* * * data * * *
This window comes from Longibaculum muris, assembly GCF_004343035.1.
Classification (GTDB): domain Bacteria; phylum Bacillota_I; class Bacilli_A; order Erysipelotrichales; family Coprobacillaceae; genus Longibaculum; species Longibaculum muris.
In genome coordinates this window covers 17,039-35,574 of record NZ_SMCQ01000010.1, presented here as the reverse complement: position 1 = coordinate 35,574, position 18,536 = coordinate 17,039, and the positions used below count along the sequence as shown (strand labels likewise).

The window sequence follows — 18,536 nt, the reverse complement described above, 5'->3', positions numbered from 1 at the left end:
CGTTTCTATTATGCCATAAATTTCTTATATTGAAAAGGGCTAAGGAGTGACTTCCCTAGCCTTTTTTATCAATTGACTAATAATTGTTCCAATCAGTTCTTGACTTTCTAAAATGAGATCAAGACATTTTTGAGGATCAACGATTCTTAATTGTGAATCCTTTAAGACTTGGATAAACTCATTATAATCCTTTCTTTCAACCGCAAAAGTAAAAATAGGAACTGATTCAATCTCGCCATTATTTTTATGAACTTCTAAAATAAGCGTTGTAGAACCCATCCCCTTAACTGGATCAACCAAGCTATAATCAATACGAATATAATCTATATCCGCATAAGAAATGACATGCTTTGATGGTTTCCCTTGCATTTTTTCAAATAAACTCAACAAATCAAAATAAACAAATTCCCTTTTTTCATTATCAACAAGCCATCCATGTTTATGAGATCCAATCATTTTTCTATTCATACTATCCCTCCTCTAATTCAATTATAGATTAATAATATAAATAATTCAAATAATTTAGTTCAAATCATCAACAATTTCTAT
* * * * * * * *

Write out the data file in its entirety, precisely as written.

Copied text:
This window comes from Longibaculum muris, assembly GCF_004343035.1.
Classification (GTDB): domain Bacteria; phylum Bacillota_I; class Bacilli_A; order Erysipelotrichales; family Coprobacillaceae; genus Longibaculum; species Longibaculum muris.
In genome coordinates this window covers 17,039-35,574 of record NZ_SMCQ01000010.1, presented here as the reverse complement: position 1 = coordinate 35,574, position 18,536 = coordinate 17,039, and the positions used below count along the sequence as shown (strand labels likewise).

The window sequence follows — 18,536 nt, the reverse complement described above, 5'->3', positions numbered from 1 at the left end:
CGTTTCTATTATGCCATAAATTTCTTATATTGAAAAGGGCTAAGGAGTGACTTCCCTAGCCTTTTTTATCAATTGACTAATAATTGTTCCAATCAGTTCTTGACTTTCTAAAATGAGATCAAGACATTTTTGAGGATCAACGATTCTTAATTGTGAATCCTTTAAGACTTGGATAAACTCATTATAATCCTTTCTTTCAACCGCAAAAGTAAAAATAGGAACTGATTCAATCTCGCCATTATTTTTATGAACTTCTAAAATAAGCGTTGTAGAACCCATCCCCTTAACTGGATCAACCAAGCTATAATCAATACGAATATAATCTATATCCGCATAAGAAATGACATGCTTTGATGGTTTCCCTTGCATTTTTTCAAATAAACTCAACAAATCAAAATAAACAAATTCCCTTTTTTCATTATCAACAAGCCATCCATGTTTATGAGATCCAATCATTTTTCTATTCATACTATCCCTCCTCTAATTCAATTATAGATTAATAATATAAATAATTCAAATAATTTAGTTCAAATCATCAACAATTTCTAT